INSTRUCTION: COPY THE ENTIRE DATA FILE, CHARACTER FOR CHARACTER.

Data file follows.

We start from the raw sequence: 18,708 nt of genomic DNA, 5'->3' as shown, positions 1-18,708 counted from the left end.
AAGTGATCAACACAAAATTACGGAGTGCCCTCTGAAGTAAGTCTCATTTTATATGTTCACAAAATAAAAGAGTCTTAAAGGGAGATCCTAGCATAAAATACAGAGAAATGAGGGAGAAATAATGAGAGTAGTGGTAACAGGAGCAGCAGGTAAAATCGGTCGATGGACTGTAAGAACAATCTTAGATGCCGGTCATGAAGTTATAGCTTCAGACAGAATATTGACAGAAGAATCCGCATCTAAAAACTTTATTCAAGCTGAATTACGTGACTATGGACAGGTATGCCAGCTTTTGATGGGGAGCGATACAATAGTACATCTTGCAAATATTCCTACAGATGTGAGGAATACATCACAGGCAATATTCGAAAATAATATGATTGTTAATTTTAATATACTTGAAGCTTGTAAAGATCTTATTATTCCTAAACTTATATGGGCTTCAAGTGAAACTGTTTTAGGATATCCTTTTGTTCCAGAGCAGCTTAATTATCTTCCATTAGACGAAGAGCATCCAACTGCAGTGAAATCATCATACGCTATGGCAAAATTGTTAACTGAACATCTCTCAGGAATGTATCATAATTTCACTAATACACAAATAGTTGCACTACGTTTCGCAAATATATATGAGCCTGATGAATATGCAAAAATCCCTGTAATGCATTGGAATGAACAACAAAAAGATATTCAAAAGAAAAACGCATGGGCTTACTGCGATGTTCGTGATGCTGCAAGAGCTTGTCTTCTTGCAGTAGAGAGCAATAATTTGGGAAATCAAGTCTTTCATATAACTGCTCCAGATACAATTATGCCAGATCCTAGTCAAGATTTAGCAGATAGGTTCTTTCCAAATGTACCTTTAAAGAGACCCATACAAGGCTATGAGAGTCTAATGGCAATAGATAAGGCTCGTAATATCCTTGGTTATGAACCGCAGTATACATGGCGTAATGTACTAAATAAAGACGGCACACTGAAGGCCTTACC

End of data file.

We start from the raw sequence: 18,708 nt of genomic DNA, 5'->3' as shown, positions 1-18,708 counted from the left end.
AAGTGATCAACACAAAATTACGGAGTGCCCTCTGAAGTAAGTCTCATTTTATATGTTCACAAAATAAAAGAGTCTTAAAGGGAGATCCTAGCATAAAATACAGAGAAATGAGGGAGAAATAATGAGAGTAGTGGTAACAGGAGCAGCAGGTAAAATCGGTCGATGGACTGTAAGAACAATCTTAGATGCCGGTCATGAAGTTATAGCTTCAGACAGAATATTGACAGAAGAATCCGCATCTAAAAACTTTATTCAAGCTGAATTACGTGACTATGGACAGGTATGCCAGCTTTTGATGGGGAGCGATACAATAGTACATCTTGCAAATATTCCTACAGATGTGAGGAATACATCACAGGCAATATTCGAAAATAATATGATTGTTAATTTTAATATACTTGAAGCTTGTAAAGATCTTATTATTCCTAAACTTATATGGGCTTCAAGTGAAACTGTTTTAGGATATCCTTTTGTTCCAGAGCAGCTTAATTATCTTCCATTAGACGAAGAGCATCCAACTGCAGTGAAATCATCATACGCTATGGCAAAATTGTTAACTGAACATCTCTCAGGAATGTATCATAATTTCACTAATACACAAATAGTTGCACTACGTTTCGCAAATATATATGAGCCTGATGAATATGCAAAAATCCCTGTAATGCATTGGAATGAACAACAAAAAGATATTCAAAAGAAAAACGCATGGGCTTACTGCGATGTTCGTGATGCTGCAAGAGCTTGTCTTCTTGCAGTAGAGAGCAATAATTTGGGAAATCAAGTCTTTCATATAACTGCTCCAGATACAATTATGCCAGATCCTAGTCAAGATTTAGCAGATAGGTTCTTTCCAAATGTACCTTTAAAGAGACCCATACAAGGCTATGAGAGTCTAATGGCAATAGATAAGGCTCGTAATATCCTTGGTTATGAACCGCAGTATACATGGCGTAATGTACTAAATAAAGACGGCACACTGAAGGCCTTACC